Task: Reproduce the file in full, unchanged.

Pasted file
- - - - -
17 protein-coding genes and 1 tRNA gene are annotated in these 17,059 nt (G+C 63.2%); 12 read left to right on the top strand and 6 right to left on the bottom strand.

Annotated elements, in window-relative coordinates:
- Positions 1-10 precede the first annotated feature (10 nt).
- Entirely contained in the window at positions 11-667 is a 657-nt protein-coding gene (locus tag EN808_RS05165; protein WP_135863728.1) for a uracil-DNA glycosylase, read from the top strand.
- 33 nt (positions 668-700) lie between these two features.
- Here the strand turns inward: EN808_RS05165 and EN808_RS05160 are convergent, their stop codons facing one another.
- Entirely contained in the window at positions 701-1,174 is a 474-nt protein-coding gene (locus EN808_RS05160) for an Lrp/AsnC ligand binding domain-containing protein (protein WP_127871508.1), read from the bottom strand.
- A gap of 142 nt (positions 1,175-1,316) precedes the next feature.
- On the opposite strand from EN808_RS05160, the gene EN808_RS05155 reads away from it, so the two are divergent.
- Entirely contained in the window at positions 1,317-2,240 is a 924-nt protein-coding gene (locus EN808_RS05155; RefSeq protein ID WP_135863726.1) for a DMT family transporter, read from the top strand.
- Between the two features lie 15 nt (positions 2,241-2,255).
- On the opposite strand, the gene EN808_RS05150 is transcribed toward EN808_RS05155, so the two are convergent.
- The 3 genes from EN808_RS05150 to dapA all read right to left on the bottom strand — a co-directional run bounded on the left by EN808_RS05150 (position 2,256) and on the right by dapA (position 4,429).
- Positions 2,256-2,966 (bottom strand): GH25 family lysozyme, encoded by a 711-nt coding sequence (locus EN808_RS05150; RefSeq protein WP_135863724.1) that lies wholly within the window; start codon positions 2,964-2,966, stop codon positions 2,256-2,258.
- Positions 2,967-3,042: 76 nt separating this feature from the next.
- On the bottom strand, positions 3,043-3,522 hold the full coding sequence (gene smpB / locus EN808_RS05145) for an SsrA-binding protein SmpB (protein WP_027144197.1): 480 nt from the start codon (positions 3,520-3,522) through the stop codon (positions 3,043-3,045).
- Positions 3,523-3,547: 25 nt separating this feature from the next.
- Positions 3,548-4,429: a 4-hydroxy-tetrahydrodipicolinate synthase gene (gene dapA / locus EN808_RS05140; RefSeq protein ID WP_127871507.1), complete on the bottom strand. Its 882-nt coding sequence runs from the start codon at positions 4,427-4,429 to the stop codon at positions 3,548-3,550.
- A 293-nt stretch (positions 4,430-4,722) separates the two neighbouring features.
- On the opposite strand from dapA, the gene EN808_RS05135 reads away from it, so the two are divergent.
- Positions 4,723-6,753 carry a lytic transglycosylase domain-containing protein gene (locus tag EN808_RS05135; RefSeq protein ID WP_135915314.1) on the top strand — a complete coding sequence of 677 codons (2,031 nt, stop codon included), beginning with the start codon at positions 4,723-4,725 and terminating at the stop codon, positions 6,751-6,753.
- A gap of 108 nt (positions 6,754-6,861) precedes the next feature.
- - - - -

17 protein-coding genes and 1 tRNA gene are annotated in these 17,059 nt (G+C 63.2%); 12 read left to right on the top strand and 6 right to left on the bottom strand.

Annotated elements, in window-relative coordinates:
- Positions 1-10 precede the first annotated feature (10 nt).
- Entirely contained in the window at positions 11-667 is a 657-nt protein-coding gene (locus tag EN808_RS05165; protein WP_135863728.1) for a uracil-DNA glycosylase, read from the top strand.
- 33 nt (positions 668-700) lie between these two features.
- Here the strand turns inward: EN808_RS05165 and EN808_RS05160 are convergent, their stop codons facing one another.
- Entirely contained in the window at positions 701-1,174 is a 474-nt protein-coding gene (locus EN808_RS05160) for an Lrp/AsnC ligand binding domain-containing protein (protein WP_127871508.1), read from the bottom strand.
- A gap of 142 nt (positions 1,175-1,316) precedes the next feature.
- On the opposite strand from EN808_RS05160, the gene EN808_RS05155 reads away from it, so the two are divergent.
- Entirely contained in the window at positions 1,317-2,240 is a 924-nt protein-coding gene (locus EN808_RS05155; RefSeq protein ID WP_135863726.1) for a DMT family transporter, read from the top strand.
- Between the two features lie 15 nt (positions 2,241-2,255).
- On the opposite strand, the gene EN808_RS05150 is transcribed toward EN808_RS05155, so the two are convergent.
- The 3 genes from EN808_RS05150 to dapA all read right to left on the bottom strand — a co-directional run bounded on the left by EN808_RS05150 (position 2,256) and on the right by dapA (position 4,429).
- Positions 2,256-2,966 (bottom strand): GH25 family lysozyme, encoded by a 711-nt coding sequence (locus EN808_RS05150; RefSeq protein WP_135863724.1) that lies wholly within the window; start codon positions 2,964-2,966, stop codon positions 2,256-2,258.
- Positions 2,967-3,042: 76 nt separating this feature from the next.
- On the bottom strand, positions 3,043-3,522 hold the full coding sequence (gene smpB / locus EN808_RS05145) for an SsrA-binding protein SmpB (protein WP_027144197.1): 480 nt from the start codon (positions 3,520-3,522) through the stop codon (positions 3,043-3,045).
- Positions 3,523-3,547: 25 nt separating this feature from the next.
- Positions 3,548-4,429: a 4-hydroxy-tetrahydrodipicolinate synthase gene (gene dapA / locus EN808_RS05140; RefSeq protein ID WP_127871507.1), complete on the bottom strand. Its 882-nt coding sequence runs from the start codon at positions 4,427-4,429 to the stop codon at positions 3,548-3,550.
- A 293-nt stretch (positions 4,430-4,722) separates the two neighbouring features.
- On the opposite strand from dapA, the gene EN808_RS05135 reads away from it, so the two are divergent.
- Positions 4,723-6,753 carry a lytic transglycosylase domain-containing protein gene (locus tag EN808_RS05135; RefSeq protein ID WP_135915314.1) on the top strand — a complete coding sequence of 677 codons (2,031 nt, stop codon included), beginning with the start codon at positions 4,723-4,725 and terminating at the stop codon, positions 6,751-6,753.
- A gap of 108 nt (positions 6,754-6,861) precedes the next feature.